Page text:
Godkhali florists usually have bumper sales in February when three events – Pahela Falgun, Valentine’s Day and International Mother Language Day – are celebrated
Traders at Bangladesh’s largest flower market in Jessore ’s Godkhali are upset with low demand and declining prices as the nation welcomes Pahela Falgun and celebrates Valentine’s Day amid the coronavirus pandemic.
Godkhali florists usually have bumper sales in February when three events – Pahela Falgun, Valentine’s Day and International Mother Language Day – are celebrated.
According to sources, the flower business commercially started in Godkhali of Jhikargachha in 1983. Currently, the area meets 70% of the overall flower demand of the country. Godkhali’s success story inspired many others to take up flower cultivation.
Florists from the area say the price of each flower has fallen by Tk3 to Tk5 this year. The extended closure of educational institutions added to the traders’ woes.
However, sales crossed Tk4 crore in the last four days due to Pahela Falgun and Valentines’ Day. Saturday saw some of the highest sales.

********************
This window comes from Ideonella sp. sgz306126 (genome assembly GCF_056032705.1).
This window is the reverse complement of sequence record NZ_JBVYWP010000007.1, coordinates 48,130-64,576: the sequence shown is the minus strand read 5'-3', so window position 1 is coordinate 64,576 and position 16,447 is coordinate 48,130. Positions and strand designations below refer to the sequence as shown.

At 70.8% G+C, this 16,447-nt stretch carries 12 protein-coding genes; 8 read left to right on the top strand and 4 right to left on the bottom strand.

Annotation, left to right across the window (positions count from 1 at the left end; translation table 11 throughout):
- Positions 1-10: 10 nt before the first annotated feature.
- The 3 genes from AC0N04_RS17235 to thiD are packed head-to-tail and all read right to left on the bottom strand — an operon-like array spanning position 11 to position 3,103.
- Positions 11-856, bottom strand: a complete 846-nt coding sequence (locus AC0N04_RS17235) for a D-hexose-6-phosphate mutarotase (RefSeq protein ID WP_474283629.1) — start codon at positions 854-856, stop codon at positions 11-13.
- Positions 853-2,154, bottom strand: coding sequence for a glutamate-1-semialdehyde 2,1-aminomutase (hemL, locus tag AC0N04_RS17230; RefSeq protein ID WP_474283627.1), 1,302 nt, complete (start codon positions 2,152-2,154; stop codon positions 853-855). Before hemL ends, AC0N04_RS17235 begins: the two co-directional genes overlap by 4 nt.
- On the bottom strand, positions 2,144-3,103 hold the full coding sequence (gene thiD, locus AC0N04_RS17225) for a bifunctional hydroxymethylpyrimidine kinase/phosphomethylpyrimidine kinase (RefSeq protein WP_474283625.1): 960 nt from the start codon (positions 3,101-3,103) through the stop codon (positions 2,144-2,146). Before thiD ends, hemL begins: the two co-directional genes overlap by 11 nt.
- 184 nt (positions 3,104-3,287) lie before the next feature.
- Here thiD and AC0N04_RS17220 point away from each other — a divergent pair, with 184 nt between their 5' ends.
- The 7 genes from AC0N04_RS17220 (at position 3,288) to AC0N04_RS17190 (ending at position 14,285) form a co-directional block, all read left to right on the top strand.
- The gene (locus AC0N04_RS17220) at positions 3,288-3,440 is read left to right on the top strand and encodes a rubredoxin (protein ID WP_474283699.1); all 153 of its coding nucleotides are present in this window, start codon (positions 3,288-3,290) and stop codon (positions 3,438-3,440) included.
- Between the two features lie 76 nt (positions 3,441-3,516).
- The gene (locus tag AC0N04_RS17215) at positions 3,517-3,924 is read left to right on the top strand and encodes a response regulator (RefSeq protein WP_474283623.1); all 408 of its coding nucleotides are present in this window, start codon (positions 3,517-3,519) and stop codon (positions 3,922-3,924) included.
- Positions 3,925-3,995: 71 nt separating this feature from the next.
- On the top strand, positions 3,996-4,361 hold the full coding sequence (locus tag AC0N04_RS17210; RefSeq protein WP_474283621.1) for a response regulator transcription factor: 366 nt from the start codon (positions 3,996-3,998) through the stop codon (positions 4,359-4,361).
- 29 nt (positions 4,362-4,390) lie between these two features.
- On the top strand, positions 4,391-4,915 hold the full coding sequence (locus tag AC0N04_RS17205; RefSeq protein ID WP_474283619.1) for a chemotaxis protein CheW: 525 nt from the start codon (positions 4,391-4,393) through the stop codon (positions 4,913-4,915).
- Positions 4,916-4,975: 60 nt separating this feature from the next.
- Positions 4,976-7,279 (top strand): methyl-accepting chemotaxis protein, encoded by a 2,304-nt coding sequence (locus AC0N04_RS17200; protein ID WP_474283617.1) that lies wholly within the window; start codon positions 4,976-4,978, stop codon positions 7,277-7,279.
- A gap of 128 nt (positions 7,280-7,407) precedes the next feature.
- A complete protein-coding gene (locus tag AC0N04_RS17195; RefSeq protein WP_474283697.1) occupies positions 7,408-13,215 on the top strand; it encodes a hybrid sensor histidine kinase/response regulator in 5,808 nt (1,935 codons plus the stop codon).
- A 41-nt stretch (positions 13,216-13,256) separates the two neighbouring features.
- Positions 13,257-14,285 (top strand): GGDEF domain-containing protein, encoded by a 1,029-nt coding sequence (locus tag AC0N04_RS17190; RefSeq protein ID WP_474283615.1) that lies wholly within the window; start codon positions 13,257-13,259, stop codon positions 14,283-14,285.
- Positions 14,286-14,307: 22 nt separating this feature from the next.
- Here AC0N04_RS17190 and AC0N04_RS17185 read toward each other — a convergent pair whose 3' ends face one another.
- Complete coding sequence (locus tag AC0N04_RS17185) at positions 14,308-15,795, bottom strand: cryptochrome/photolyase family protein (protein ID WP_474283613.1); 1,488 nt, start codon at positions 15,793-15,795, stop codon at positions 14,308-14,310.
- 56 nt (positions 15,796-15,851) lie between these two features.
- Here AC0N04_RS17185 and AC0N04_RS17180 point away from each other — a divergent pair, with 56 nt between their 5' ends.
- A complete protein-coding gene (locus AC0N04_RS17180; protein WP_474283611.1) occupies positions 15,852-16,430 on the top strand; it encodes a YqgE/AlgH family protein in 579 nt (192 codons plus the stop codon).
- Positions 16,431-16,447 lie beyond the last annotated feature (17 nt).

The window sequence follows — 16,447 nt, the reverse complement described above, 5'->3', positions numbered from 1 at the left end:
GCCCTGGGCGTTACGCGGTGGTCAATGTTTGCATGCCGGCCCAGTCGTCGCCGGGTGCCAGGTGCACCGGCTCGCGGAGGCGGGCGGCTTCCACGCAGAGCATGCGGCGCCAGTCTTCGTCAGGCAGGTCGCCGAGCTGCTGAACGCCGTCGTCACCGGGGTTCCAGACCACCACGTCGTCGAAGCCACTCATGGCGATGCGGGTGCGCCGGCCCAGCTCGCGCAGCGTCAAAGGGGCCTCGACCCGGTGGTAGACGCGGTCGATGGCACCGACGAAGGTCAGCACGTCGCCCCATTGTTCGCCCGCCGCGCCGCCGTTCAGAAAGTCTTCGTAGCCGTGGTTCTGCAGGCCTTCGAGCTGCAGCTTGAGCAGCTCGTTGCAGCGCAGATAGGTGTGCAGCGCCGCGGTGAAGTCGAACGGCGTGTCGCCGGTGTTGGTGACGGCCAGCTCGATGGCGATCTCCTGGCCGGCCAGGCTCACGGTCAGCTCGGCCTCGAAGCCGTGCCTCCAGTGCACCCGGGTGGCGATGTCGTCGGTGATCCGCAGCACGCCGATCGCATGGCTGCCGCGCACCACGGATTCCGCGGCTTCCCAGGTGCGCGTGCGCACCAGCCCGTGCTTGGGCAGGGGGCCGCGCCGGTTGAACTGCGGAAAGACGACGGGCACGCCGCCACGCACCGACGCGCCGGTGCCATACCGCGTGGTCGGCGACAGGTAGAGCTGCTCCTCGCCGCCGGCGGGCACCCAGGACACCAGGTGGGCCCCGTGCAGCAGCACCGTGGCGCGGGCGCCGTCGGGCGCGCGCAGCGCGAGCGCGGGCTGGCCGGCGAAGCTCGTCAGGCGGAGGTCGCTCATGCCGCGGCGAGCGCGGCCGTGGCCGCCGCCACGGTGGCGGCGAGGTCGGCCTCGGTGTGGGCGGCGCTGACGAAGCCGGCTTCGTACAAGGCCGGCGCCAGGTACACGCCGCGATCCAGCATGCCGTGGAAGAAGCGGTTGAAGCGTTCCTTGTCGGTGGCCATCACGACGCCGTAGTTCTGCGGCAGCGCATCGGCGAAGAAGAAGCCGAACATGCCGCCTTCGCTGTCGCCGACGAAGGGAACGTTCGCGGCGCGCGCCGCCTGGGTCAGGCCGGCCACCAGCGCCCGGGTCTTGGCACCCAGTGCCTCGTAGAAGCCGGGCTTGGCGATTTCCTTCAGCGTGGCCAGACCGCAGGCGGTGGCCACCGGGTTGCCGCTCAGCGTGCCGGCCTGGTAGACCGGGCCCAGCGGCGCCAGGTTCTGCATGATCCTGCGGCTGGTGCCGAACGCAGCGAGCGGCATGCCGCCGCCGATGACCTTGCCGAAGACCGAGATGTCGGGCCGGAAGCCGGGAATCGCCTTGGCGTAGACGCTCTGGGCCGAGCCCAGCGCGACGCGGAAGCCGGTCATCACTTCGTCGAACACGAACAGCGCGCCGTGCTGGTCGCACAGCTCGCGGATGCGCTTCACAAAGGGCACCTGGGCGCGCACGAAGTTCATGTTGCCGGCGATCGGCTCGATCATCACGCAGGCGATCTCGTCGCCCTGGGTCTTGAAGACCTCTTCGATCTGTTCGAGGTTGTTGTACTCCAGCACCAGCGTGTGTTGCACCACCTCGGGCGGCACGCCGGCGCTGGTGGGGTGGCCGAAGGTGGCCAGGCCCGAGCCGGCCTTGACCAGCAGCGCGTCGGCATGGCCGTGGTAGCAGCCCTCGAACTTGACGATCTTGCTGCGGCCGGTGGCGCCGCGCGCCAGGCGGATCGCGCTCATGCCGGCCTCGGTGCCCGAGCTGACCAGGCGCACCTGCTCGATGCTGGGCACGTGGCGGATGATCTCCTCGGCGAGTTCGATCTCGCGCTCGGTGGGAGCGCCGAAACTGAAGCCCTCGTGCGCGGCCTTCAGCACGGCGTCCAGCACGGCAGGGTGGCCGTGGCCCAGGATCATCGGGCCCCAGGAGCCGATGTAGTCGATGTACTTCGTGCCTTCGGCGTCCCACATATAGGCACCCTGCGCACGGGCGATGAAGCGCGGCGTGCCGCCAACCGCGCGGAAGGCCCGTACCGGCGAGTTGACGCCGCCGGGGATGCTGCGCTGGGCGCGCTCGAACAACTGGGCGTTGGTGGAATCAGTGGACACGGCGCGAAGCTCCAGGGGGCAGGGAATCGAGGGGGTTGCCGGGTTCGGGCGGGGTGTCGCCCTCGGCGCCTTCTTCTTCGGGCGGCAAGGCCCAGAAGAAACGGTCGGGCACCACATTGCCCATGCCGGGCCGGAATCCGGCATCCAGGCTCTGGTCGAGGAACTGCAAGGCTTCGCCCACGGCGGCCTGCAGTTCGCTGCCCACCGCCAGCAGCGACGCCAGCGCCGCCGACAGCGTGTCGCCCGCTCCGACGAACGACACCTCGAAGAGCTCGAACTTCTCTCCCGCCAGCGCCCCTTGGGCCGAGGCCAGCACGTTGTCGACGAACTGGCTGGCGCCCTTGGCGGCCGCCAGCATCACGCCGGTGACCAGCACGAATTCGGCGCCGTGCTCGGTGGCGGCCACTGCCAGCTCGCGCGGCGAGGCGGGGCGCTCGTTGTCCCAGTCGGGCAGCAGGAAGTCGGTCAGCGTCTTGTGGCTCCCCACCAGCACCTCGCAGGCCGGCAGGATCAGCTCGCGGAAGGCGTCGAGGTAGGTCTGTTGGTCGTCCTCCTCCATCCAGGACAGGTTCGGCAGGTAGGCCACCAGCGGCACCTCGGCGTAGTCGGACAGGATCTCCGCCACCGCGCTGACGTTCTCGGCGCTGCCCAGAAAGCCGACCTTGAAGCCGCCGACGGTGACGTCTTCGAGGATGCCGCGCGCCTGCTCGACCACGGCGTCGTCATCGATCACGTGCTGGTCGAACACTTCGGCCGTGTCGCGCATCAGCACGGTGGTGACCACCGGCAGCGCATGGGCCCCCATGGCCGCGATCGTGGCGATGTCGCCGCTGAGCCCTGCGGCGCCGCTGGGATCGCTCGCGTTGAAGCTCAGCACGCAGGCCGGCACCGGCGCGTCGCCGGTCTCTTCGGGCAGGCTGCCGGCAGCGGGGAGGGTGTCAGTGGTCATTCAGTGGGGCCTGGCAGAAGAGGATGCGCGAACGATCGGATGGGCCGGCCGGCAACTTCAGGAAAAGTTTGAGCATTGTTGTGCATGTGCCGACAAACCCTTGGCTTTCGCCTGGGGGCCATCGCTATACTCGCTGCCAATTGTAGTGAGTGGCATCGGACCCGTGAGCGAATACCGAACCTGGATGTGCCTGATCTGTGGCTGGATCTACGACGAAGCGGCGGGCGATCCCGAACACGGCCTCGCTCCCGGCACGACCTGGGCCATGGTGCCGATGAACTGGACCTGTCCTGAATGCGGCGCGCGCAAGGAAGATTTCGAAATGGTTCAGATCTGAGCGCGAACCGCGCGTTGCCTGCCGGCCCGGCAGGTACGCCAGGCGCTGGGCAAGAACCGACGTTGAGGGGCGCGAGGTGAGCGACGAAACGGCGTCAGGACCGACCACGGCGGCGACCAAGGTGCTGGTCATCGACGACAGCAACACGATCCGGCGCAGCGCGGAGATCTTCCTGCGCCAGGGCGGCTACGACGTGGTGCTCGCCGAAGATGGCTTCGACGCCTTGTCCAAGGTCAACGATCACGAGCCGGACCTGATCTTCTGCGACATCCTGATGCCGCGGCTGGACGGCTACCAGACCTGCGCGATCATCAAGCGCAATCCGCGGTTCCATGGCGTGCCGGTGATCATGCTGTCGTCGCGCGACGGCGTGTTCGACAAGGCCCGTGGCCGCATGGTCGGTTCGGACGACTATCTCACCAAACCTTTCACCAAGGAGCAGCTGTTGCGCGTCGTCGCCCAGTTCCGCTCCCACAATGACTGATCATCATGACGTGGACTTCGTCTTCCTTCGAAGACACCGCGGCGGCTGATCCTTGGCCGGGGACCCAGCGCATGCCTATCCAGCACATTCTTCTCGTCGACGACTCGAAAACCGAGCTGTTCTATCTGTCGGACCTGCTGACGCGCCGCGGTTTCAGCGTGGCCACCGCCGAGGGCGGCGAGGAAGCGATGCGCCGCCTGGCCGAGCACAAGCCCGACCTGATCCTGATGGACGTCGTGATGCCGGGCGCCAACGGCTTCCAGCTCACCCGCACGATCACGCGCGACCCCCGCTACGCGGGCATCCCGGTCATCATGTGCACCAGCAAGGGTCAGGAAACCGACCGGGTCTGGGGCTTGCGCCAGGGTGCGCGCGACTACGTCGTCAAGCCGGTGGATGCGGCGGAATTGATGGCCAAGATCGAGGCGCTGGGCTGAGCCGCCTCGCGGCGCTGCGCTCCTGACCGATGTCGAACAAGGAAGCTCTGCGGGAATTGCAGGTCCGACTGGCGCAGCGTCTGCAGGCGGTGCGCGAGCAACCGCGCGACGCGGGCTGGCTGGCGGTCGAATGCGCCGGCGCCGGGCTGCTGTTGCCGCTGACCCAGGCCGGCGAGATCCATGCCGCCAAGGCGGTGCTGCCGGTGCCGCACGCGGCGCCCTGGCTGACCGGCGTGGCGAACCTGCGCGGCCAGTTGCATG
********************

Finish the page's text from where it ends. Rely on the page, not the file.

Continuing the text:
Some growers said a rose was sold at Tk15-16 last year, but this year the price was as low as Tk9.
Sumon, a flower grower, said sales were low but he was happy that he had managed to sell 3,000 roses.
Solaiman Hossain, another flower grower, said: “I had brought 6,000 roses to the market and each rose was being sold at Tk9-11. The demand for flowers is less than the previous year. Last year, one rose was sold at Tk17-18.
“We did not expect good prices due to the coronavirus pandemic and cyclone Amphan,” he added.
Aminur Rahman, another flower grower, said: “The price of roses fell by Tk3 this year.”
Raihan Ali, a flower trader from Pabna, said he had bought a rose at Tk8-10. “I expected to buy flowers at Tk5-6 per piece but it didn’t happen. I am a little worried as the government has kept educational institutions closed to curb Covid-19.”
Haider Ali, a businessman from Jhenaidah, echoed that the sales of flowers would be poor this year due to the closure of educational institutions.
Flower trader Shahjahan Ali said he buys flowers from the market every year and supplies them to Khulna, Bagerhat, Faridpur and other districts. This year was no different.
Abdur Rahim, president of Bangladesh Flowers Society, blamed the closure of educational institutions and smaller number of cultural functions for the low demand for flowers.
“Due to lack of demand, the flower growers did not hit their desired sales figures,” he said.
Rahim also demanded that cultural functions be allowed on a limited scale to protect the Tk1,500 crore flower market.
“Every year, we have targets to sell a huge number of flowers and we manage to get close to our target. But the coronavirus pandemic changed everything this year,” he said.
“We assume that the sales volume since February 8 is around Tk5 crore,” he added.
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